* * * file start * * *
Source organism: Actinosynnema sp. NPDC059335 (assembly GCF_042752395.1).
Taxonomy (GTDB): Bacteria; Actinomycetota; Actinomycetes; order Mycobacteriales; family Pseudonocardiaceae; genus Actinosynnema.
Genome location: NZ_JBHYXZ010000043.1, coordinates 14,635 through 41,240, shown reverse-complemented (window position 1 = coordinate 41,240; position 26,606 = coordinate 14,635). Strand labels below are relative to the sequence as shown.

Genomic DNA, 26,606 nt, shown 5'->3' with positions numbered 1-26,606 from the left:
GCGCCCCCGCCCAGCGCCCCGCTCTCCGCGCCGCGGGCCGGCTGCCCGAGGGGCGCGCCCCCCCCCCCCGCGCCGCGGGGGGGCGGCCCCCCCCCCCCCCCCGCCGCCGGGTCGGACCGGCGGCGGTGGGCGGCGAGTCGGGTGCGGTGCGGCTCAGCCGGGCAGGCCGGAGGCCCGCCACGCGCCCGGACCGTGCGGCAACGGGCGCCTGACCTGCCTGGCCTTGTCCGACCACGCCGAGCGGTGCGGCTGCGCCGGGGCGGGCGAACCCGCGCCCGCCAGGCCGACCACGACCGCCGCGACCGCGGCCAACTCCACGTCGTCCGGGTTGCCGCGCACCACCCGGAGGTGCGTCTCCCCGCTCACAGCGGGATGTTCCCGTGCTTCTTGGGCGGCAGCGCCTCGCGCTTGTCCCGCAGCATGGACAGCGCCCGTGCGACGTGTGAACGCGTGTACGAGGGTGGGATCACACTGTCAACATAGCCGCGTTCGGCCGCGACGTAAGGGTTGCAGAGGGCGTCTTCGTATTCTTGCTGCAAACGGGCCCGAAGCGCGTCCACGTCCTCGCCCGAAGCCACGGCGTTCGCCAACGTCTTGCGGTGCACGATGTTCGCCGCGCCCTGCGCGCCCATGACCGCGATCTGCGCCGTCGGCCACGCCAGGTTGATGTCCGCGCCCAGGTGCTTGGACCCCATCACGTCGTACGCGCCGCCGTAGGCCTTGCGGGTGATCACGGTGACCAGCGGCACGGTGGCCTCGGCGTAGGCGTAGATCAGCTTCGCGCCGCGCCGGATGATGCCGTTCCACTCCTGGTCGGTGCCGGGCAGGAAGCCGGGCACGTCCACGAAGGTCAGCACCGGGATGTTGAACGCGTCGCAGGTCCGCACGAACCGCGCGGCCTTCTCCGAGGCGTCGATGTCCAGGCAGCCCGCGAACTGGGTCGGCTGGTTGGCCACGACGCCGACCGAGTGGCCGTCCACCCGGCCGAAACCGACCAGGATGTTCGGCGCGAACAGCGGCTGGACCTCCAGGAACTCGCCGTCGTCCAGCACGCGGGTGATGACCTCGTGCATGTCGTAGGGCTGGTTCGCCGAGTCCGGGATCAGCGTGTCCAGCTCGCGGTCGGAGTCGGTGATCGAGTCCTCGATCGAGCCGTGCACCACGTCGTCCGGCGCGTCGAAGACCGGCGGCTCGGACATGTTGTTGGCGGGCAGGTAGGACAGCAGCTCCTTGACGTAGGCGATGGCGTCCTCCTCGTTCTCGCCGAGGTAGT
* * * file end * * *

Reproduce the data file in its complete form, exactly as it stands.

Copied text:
Source organism: Actinosynnema sp. NPDC059335 (assembly GCF_042752395.1).
Taxonomy (GTDB): Bacteria; Actinomycetota; Actinomycetes; order Mycobacteriales; family Pseudonocardiaceae; genus Actinosynnema.
Genome location: NZ_JBHYXZ010000043.1, coordinates 14,635 through 41,240, shown reverse-complemented (window position 1 = coordinate 41,240; position 26,606 = coordinate 14,635). Strand labels below are relative to the sequence as shown.

Genomic DNA, 26,606 nt, shown 5'->3' with positions numbered 1-26,606 from the left:
GCGCCCCCGCCCAGCGCCCCGCTCTCCGCGCCGCGGGCCGGCTGCCCGAGGGGCGCGCCCCCCCCCCCCGCGCCGCGGGGGGGCGGCCCCCCCCCCCCCCCCGCCGCCGGGTCGGACCGGCGGCGGTGGGCGGCGAGTCGGGTGCGGTGCGGCTCAGCCGGGCAGGCCGGAGGCCCGCCACGCGCCCGGACCGTGCGGCAACGGGCGCCTGACCTGCCTGGCCTTGTCCGACCACGCCGAGCGGTGCGGCTGCGCCGGGGCGGGCGAACCCGCGCCCGCCAGGCCGACCACGACCGCCGCGACCGCGGCCAACTCCACGTCGTCCGGGTTGCCGCGCACCACCCGGAGGTGCGTCTCCCCGCTCACAGCGGGATGTTCCCGTGCTTCTTGGGCGGCAGCGCCTCGCGCTTGTCCCGCAGCATGGACAGCGCCCGTGCGACGTGTGAACGCGTGTACGAGGGTGGGATCACACTGTCAACATAGCCGCGTTCGGCCGCGACGTAAGGGTTGCAGAGGGCGTCTTCGTATTCTTGCTGCAAACGGGCCCGAAGCGCGTCCACGTCCTCGCCCGAAGCCACGGCGTTCGCCAACGTCTTGCGGTGCACGATGTTCGCCGCGCCCTGCGCGCCCATGACCGCGATCTGCGCCGTCGGCCACGCCAGGTTGATGTCCGCGCCCAGGTGCTTGGACCCCATCACGTCGTACGCGCCGCCGTAGGCCTTGCGGGTGATCACGGTGACCAGCGGCACGGTGGCCTCGGCGTAGGCGTAGATCAGCTTCGCGCCGCGCCGGATGATGCCGTTCCACTCCTGGTCGGTGCCGGGCAGGAAGCCGGGCACGTCCACGAAGGTCAGCACCGGGATGTTGAACGCGTCGCAGGTCCGCACGAACCGCGCGGCCTTCTCCGAGGCGTCGATGTCCAGGCAGCCCGCGAACTGGGTCGGCTGGTTGGCCACGACGCCGACCGAGTGGCCGTCCACCCGGCCGAAACCGACCAGGATGTTCGGCGCGAACAGCGGCTGGACCTCCAGGAACTCGCCGTCGTCCAGCACGCGGGTGATGACCTCGTGCATGTCGTAGGGCTGGTTCGCCGAGTCCGGGATCAGCGTGTCCAGCTCGCGGTCGGAGTCGGTGATCGAGTCCTCGATCGAGCCGTGCACCACGTCGTCCGGCGCGTCGAAGACCGGCGGCTCGGACATGTTGTTGGCGGGCAGGTAGGACAGCAGCTCCTTGACGTAGGCGATGGCGTCCTCCTCGTTCTCGCCGAGGTAGT